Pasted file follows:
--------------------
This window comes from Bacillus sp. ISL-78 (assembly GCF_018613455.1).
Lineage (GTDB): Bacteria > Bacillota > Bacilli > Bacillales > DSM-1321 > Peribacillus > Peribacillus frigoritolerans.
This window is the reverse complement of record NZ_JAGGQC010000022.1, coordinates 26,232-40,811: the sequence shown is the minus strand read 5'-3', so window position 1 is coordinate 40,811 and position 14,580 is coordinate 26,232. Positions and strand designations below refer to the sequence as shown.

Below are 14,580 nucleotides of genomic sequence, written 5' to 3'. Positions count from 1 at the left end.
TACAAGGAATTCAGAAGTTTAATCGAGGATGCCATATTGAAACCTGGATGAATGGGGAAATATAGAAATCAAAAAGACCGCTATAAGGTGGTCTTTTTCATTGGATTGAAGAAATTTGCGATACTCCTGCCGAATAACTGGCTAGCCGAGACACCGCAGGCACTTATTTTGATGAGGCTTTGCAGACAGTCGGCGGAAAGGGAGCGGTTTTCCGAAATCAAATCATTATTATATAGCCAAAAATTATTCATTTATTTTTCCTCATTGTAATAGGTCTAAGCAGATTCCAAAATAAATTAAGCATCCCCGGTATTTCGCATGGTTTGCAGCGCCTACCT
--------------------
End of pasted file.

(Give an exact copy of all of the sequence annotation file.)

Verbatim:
This window comes from Bacillus sp. ISL-78 (assembly GCF_018613455.1).
Lineage (GTDB): Bacteria > Bacillota > Bacilli > Bacillales > DSM-1321 > Peribacillus > Peribacillus frigoritolerans.
This window is the reverse complement of record NZ_JAGGQC010000022.1, coordinates 26,232-40,811: the sequence shown is the minus strand read 5'-3', so window position 1 is coordinate 40,811 and position 14,580 is coordinate 26,232. Positions and strand designations below refer to the sequence as shown.

Below are 14,580 nucleotides of genomic sequence, written 5' to 3'. Positions count from 1 at the left end.
TACAAGGAATTCAGAAGTTTAATCGAGGATGCCATATTGAAACCTGGATGAATGGGGAAATATAGAAATCAAAAAGACCGCTATAAGGTGGTCTTTTTCATTGGATTGAAGAAATTTGCGATACTCCTGCCGAATAACTGGCTAGCCGAGACACCGCAGGCACTTATTTTGATGAGGCTTTGCAGACAGTCGGCGGAAAGGGAGCGGTTTTCCGAAATCAAATCATTATTATATAGCCAAAAATTATTCATTTATTTTTCCTCATTGTAATAGGTCTAAGCAGATTCCAAAATAAATTAAGCATCCCCGGTATTTCGCATGGTTTGCAGCGCCTACCT